- Aquatherm’s quick heat-fusion process enabled two installers to weld 11 individual 20-in. butt fusions in less than eight hours
- Aquatherm pipe was buried without insulation because it has a thermal conductivity k-factor of 0.15W/mK
- Perfect for environmentally conscious institutions, direct-buried Aquatherm PP-R pipe will not leach into ground water
University of Florida needed an eco-conscious solution when two of its buildings began experiencing failures in their carbon-steel chilled-water-supply pipelines
A mechanical contractor was able to direct-bury Aquatherm polypropylene-random piping systems without insulation while eliminating any concerns of corrosion or deterioration
NATURAL THERMAL PROPERTIES ALLOWED CONTRACTOR TO DIRECT-BURY PP-R PIPING WITHOUT INSULATION
UF’s 2,000-acre campus in Gainesville, FL, consists of more than 900 buildings. The university was officially established in 1853 and part of the campus is listed as a historic district on the National Register of Historic Places, but UF is anything but mired in the past. In fact, an ongoing extensive capital improvement program has resulted in a large number of new or updated facilities that are positioned for 21st-century academics and research. Overall, the university’s current facilities have a book value of more than $1 billion.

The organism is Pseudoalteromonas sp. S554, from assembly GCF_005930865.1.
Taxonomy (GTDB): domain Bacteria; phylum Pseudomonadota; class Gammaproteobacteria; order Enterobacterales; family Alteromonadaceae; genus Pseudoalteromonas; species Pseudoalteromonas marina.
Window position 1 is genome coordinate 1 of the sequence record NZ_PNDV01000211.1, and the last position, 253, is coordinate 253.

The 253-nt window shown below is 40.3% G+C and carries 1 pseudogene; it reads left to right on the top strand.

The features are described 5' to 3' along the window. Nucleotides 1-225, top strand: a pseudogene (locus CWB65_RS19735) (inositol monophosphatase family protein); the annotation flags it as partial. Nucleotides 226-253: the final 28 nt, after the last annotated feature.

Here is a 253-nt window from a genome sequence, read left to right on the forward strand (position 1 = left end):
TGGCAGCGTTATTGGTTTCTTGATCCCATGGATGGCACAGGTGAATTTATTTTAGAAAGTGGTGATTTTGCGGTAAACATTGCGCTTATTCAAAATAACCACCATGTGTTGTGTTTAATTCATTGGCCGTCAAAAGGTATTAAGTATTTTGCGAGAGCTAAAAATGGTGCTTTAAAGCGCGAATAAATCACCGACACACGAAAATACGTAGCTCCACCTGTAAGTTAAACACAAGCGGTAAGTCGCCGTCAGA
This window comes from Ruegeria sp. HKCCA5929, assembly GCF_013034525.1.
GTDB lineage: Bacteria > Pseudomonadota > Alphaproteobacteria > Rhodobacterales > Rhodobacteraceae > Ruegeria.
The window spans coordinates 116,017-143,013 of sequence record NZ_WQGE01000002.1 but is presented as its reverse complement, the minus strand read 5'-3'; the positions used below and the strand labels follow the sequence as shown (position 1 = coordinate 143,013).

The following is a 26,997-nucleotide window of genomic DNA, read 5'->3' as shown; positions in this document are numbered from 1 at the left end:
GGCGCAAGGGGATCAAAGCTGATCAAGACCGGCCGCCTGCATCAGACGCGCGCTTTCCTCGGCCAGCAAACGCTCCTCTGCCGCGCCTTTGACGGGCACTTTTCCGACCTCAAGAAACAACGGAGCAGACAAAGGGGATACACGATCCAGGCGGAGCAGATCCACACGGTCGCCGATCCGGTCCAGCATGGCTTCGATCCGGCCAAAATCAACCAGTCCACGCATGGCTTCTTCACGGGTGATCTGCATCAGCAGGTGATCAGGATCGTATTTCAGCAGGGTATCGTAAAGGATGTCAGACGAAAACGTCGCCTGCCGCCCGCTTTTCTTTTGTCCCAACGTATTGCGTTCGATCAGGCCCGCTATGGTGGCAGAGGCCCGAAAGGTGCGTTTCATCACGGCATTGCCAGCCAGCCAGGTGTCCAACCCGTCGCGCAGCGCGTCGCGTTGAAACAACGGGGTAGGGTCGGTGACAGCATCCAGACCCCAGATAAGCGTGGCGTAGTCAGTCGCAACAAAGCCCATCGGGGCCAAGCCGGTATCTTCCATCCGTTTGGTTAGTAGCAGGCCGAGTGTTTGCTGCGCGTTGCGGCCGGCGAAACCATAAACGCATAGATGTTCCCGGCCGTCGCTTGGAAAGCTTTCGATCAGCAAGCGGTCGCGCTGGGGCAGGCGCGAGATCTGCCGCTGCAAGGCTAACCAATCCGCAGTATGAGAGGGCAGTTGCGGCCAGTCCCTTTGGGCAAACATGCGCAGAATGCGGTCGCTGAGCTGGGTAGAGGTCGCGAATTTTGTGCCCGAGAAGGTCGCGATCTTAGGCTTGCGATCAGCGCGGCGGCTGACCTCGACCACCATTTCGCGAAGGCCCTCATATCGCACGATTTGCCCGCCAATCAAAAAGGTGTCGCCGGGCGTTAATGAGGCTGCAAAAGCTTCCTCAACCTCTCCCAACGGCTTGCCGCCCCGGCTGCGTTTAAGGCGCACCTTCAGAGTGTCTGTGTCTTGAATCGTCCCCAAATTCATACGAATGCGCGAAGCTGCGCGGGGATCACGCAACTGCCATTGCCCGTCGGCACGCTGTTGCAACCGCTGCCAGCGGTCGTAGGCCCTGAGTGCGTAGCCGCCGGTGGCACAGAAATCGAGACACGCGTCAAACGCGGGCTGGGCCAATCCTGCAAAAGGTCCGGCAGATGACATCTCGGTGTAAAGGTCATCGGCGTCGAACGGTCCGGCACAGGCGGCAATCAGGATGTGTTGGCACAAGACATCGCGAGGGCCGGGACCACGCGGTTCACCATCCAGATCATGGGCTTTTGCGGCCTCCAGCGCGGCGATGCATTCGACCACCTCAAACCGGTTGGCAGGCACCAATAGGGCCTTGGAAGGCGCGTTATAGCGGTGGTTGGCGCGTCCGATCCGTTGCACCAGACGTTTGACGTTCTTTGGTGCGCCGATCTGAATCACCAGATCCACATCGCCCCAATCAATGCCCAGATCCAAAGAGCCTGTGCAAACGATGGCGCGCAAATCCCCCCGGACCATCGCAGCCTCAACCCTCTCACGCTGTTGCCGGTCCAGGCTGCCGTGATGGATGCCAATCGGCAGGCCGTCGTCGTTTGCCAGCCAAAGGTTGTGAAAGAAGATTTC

When the university experienced unexpected leaks in its existing 1960s chilled-water pipe serving the 488,000-sq-ft Dental Science Building and 126,000-sq-ft College of Veterinary Medicine Building, it turned to Ferguson Enterprises, a wholesale distributor of plumbing and mechanical supplies with 1,400 locations serving customers throughout the U.S., Puerto Rico, the Caribbean, and Mexico.
Ferguson’s Glen Drummond Jr., Product Manager, Florida and International, recommended that the university replace its failing carbon-steel piping with Aquatherm polypropylene-random (PP-R) pipe not only to solve the immediate problem, but also as a new piping material for permanent replacements.
“I truly believe [PP-R pipe] is the way of the future for piping and something that will help put the University of Florida on the cutting edge of 21st-century energy efficiency,” Drummond said.